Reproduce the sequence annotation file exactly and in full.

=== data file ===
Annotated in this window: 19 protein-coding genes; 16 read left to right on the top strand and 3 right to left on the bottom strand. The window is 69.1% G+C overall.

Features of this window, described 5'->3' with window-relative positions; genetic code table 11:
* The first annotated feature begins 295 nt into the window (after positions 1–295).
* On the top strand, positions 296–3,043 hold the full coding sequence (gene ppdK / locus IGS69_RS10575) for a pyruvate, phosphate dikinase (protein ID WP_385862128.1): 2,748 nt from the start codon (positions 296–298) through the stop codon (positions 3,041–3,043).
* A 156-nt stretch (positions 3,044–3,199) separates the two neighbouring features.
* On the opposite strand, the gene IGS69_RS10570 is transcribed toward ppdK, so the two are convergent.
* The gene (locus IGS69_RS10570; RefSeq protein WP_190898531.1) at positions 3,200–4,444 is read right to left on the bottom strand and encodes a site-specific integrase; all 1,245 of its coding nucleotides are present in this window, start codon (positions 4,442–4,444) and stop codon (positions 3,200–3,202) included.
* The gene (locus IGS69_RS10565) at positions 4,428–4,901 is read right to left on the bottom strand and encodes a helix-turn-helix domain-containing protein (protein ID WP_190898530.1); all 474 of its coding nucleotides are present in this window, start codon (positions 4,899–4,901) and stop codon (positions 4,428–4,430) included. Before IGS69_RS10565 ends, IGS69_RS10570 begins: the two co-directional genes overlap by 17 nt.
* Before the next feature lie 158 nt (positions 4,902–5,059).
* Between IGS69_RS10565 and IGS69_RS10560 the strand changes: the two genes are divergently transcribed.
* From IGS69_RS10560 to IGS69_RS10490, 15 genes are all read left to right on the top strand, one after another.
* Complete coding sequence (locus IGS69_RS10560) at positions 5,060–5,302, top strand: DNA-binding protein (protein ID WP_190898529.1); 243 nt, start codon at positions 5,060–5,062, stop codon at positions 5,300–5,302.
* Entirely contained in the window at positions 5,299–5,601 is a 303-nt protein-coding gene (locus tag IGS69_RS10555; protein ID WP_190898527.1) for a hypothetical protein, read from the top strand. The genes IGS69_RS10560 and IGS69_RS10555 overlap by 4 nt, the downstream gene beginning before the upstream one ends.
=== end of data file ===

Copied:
Annotated in this window: 19 protein-coding genes; 16 read left to right on the top strand and 3 right to left on the bottom strand. The window is 69.1% G+C overall.

Features of this window, described 5'->3' with window-relative positions; genetic code table 11:
* The first annotated feature begins 295 nt into the window (after positions 1–295).
* On the top strand, positions 296–3,043 hold the full coding sequence (gene ppdK / locus IGS69_RS10575) for a pyruvate, phosphate dikinase (protein ID WP_385862128.1): 2,748 nt from the start codon (positions 296–298) through the stop codon (positions 3,041–3,043).
* A 156-nt stretch (positions 3,044–3,199) separates the two neighbouring features.
* On the opposite strand, the gene IGS69_RS10570 is transcribed toward ppdK, so the two are convergent.
* The gene (locus IGS69_RS10570; RefSeq protein WP_190898531.1) at positions 3,200–4,444 is read right to left on the bottom strand and encodes a site-specific integrase; all 1,245 of its coding nucleotides are present in this window, start codon (positions 4,442–4,444) and stop codon (positions 3,200–3,202) included.
* The gene (locus IGS69_RS10565) at positions 4,428–4,901 is read right to left on the bottom strand and encodes a helix-turn-helix domain-containing protein (protein ID WP_190898530.1); all 474 of its coding nucleotides are present in this window, start codon (positions 4,899–4,901) and stop codon (positions 4,428–4,430) included. Before IGS69_RS10565 ends, IGS69_RS10570 begins: the two co-directional genes overlap by 17 nt.
* Before the next feature lie 158 nt (positions 4,902–5,059).
* Between IGS69_RS10565 and IGS69_RS10560 the strand changes: the two genes are divergently transcribed.
* From IGS69_RS10560 to IGS69_RS10490, 15 genes are all read left to right on the top strand, one after another.
* Complete coding sequence (locus IGS69_RS10560) at positions 5,060–5,302, top strand: DNA-binding protein (protein ID WP_190898529.1); 243 nt, start codon at positions 5,060–5,062, stop codon at positions 5,300–5,302.
* Entirely contained in the window at positions 5,299–5,601 is a 303-nt protein-coding gene (locus tag IGS69_RS10555; protein ID WP_190898527.1) for a hypothetical protein, read from the top strand. The genes IGS69_RS10560 and IGS69_RS10555 overlap by 4 nt, the downstream gene beginning before the upstream one ends.